PMCID: PMC3292105  PMID: 22408503
breath analysis; biomarkers, laser spectroscopic detection techniques; TDLAS; CRDS; ICOS; CEAS; CALOS; PAS; OFC-ECAS; acetone; nitric oxide; carbon dioxide
12.  Anopheles gambiae salivary protein expression modulated by wild Plasmodium falciparum infection: highlighting of new antigenic peptides as candidates of An. gambiae bites 
Parasites & Vectors  2014;7(1):599.
Malaria is the major parasitic disease worldwide caused by Plasmodium infection. The objective of integrated malaria control programs is to decrease malaria transmission, which needs specific tools to be accurately assessed. In areas where the transmission is low or has been substantially reduced, new complementary tools have to be developed to improve surveillance. A recent approach, based on the human antibody response to Anopheles salivary proteins, has been shown to be efficient in evaluating human exposure to Anopheles bites. The aim of the present study was to identify new An. gambiae salivary proteins as potential candidate biomarkers of human exposure to P. falciparum-infective bites.
Experimental infections of An. gambiae by wild P. falciparum were carried out in semi-field conditions. Then a proteomic approach, combining 2D-DIGE and mass spectrometry, was used to identify the overexpressed salivary proteins in infected salivary glands compared to uninfected An. gambiae controls. Subsequently, a peptide design of each potential candidate was performed in silico and their antigenicity was tested by an epitope-mapping technique using blood from individuals exposed to Anopheles bites.
Five salivary proteins (gSG6, gSG1b, TRIO, SG5 and long form D7) were overexpressed in the infected salivary glands. Eighteen peptides were designed from these proteins and were found antigenic in children exposed to the Anopheles bites. Moreover, the results showed that the presence of wild P. falciparum in salivary glands modulates the expression of several salivary proteins and also appeared to induce post-translational modifications.
This study is, to our knowledge, the first that compares the sialome of An. gambiae both infected and not infected by wild P. falciparum, making it possible to mimic the natural conditions of infection. This is a first step toward a better understanding of the close interactions between the parasite and the salivary gland of mosquitoes. In addition, these results open the way to define biomarkers of infective bites of Anopheles, which could, in the future, improve the estimation of malaria transmission and the evaluation of malaria vector control tools.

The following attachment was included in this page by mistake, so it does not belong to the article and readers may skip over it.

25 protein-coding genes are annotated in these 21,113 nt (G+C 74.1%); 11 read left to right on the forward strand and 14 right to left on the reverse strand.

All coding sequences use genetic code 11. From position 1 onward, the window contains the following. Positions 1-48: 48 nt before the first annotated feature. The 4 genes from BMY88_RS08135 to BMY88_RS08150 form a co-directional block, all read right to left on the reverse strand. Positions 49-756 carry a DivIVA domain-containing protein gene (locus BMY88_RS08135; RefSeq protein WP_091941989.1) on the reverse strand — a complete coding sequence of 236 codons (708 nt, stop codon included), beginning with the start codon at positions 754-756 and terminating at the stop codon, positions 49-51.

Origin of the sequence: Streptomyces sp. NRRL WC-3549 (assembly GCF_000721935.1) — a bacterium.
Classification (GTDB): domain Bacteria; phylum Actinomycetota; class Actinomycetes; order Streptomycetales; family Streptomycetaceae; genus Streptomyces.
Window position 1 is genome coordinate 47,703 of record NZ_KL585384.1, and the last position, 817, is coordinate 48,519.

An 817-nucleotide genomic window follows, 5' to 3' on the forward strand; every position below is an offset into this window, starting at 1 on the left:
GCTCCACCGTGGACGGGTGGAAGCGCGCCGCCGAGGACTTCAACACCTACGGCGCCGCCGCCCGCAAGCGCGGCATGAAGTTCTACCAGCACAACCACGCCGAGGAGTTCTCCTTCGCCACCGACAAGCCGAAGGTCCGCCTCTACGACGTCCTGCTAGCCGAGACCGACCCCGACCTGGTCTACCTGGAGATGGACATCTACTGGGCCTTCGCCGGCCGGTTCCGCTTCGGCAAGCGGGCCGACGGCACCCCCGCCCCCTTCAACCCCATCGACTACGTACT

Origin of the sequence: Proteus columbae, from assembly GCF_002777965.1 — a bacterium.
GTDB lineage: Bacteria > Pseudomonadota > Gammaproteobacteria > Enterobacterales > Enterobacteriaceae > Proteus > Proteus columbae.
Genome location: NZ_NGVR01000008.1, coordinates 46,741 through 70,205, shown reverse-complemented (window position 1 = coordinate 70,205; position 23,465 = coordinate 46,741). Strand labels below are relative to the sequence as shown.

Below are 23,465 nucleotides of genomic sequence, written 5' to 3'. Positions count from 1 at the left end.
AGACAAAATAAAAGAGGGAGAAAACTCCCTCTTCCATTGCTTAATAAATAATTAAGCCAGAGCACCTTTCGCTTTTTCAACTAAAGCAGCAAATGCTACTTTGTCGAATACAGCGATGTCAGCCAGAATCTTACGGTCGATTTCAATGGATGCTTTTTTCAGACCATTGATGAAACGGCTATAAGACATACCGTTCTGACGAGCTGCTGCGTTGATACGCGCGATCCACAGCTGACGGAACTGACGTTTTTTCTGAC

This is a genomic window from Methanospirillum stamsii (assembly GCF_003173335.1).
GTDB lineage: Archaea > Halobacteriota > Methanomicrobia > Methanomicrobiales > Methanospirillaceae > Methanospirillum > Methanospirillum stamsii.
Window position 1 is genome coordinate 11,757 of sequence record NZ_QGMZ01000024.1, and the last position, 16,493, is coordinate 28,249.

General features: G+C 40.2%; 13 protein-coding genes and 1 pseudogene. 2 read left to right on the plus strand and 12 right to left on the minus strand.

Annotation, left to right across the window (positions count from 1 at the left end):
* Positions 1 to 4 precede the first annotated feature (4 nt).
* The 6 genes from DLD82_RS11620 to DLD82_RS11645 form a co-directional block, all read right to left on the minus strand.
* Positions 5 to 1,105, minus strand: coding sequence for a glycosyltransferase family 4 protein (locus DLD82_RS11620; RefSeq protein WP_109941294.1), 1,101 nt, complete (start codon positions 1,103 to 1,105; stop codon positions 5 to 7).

Electronic supplementary material
The online version of this article (doi:10.1186/s13071-014-0599-y) contains supplementary material, which is available to authorized users.
PMCID: PMC4287575  PMID: 25526764
Anopheles gambiae; Wild Plasmodium falciparum; Salivary proteins; Biomarker; Infective bites; Proteomic
13.  Saliva/Pathogen Biomarker Signatures and Periodontal Disease Progression 
Journal of Dental Research  2011;90(6):752-758.
The purpose of this study was to determine the role of saliva-derived biomarkers and periodontal pathogens during periodontal disease progression (PDP). One hundred human participants were recruited into a 12-month investigation. They were seen bi-monthly for saliva and clinical measures and bi-annually for subtraction radiography, serum and plaque biofilm assessments. Saliva and serum were analyzed with protein arrays for 14 pro-inflammatory and bone turnover markers, while qPCR was used for detection of biofilm. A hierarchical clustering algorithm was used to group study participants based on clinical, microbiological, salivary/serum biomarkers, and PDP. Eighty-three individuals completed the six-month monitoring phase, with 44 exhibiting PDP, while 39 demonstrated stability. Participants assembled into three clusters based on periodontal pathogens, serum and salivary biomarkers. Cluster 1 members displayed high salivary biomarkers and biofilm; 82% of these individuals were undergoing PDP. Cluster 2 members displayed low biofilm and biomarker levels; 78% of these individuals were stable. Cluster 3 members were not discriminated by PDP status; however, cluster stratification followed groups 1 and 2 based on thresholds of salivary biomarkers and biofilm pathogens. The association of cluster membership to PDP was highly significant (p < 0.0002). The use of salivary and biofilm biomarkers offers potential for the identification of PDP or stability ( number, CT00277745).
PMCID: PMC3144122  PMID: 21406610
periodontal disease; pro-inflammatory biomarkers; saliva; periodontal pathogens; diagnosis; salivary diagnostics
14.  Rheumatoid Arthritis and Salivary Biomarkers of Periodontal Disease 
Journal of clinical periodontology  2010;37(12):1068-1074.
To test the hypothesis that rheumatoid arthritis influenced levels of salivary biomarkers of periodontal disease.
Medical assessments, periodontal examinations, and pain ratings were obtained from 35 rheumatoid arthritis, 35 chronic periodontitis and 35 age and gender-matched healthy controls in a cross-sectional, case-controlled study. Unstimulated whole saliva samples were analyzed for interleukin-1β (IL-1β), matrix-metalloproteinase-8 (MMP-8) and tumor necrosis factor-α (TNF)-α concentrations.